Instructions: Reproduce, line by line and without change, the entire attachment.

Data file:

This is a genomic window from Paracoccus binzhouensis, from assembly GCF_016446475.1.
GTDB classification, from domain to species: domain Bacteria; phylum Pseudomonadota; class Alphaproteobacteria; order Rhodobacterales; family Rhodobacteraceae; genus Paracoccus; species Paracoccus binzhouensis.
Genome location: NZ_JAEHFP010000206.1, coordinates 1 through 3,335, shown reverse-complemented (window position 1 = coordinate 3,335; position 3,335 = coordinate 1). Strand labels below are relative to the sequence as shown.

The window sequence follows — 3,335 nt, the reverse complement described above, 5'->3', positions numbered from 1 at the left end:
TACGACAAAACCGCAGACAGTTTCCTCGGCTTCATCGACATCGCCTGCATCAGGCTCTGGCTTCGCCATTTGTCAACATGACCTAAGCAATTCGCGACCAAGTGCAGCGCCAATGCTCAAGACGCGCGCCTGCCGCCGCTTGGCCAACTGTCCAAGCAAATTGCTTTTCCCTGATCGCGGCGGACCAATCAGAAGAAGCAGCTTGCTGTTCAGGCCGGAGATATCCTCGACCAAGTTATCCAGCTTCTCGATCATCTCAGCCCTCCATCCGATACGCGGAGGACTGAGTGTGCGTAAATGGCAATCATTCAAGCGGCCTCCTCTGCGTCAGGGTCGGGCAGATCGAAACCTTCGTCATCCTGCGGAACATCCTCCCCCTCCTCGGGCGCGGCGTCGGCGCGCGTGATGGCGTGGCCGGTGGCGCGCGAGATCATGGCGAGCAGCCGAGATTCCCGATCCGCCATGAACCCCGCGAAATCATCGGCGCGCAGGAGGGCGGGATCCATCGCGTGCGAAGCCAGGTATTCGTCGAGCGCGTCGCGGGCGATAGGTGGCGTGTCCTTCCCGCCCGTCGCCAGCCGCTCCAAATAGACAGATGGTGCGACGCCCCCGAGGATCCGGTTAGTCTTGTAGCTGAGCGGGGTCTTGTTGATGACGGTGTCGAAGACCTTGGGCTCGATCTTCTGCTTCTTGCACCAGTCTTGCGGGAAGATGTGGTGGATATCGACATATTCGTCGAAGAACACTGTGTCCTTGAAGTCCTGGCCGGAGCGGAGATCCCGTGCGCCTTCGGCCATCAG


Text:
This is a genomic window from Paracoccus binzhouensis, from assembly GCF_016446475.1.
GTDB classification, from domain to species: domain Bacteria; phylum Pseudomonadota; class Alphaproteobacteria; order Rhodobacterales; family Rhodobacteraceae; genus Paracoccus; species Paracoccus binzhouensis.
Genome location: NZ_JAEHFP010000206.1, coordinates 1 through 3,335, shown reverse-complemented (window position 1 = coordinate 3,335; position 3,335 = coordinate 1). Strand labels below are relative to the sequence as shown.

The window sequence follows — 3,335 nt, the reverse complement described above, 5'->3', positions numbered from 1 at the left end:
TACGACAAAACCGCAGACAGTTTCCTCGGCTTCATCGACATCGCCTGCATCAGGCTCTGGCTTCGCCATTTGTCAACATGACCTAAGCAATTCGCGACCAAGTGCAGCGCCAATGCTCAAGACGCGCGCCTGCCGCCGCTTGGCCAACTGTCCAAGCAAATTGCTTTTCCCTGATCGCGGCGGACCAATCAGAAGAAGCAGCTTGCTGTTCAGGCCGGAGATATCCTCGACCAAGTTATCCAGCTTCTCGATCATCTCAGCCCTCCATCCGATACGCGGAGGACTGAGTGTGCGTAAATGGCAATCATTCAAGCGGCCTCCTCTGCGTCAGGGTCGGGCAGATCGAAACCTTCGTCATCCTGCGGAACATCCTCCCCCTCCTCGGGCGCGGCGTCGGCGCGCGTGATGGCGTGGCCGGTGGCGCGCGAGATCATGGCGAGCAGCCGAGATTCCCGATCCGCCATGAACCCCGCGAAATCATCGGCGCGCAGGAGGGCGGGATCCATCGCGTGCGAAGCCAGGTATTCGTCGAGCGCGTCGCGGGCGATAGGTGGCGTGTCCTTCCCGCCCGTCGCCAGCCGCTCCAAATAGACAGATGGTGCGACGCCCCCGAGGATCCGGTTAGTCTTGTAGCTGAGCGGGGTCTTGTTGATGACGGTGTCGAAGACCTTGGGCTCGATCTTCTGCTTCTTGCACCAGTCTTGCGGGAAGATGTGGTGGATATCGACATATTCGTCGAAGAACACTGTGTCCTTGAAGTCCTGGCCGGAGCGGAGATCCCGTGCGCCTTCGGCCATCAG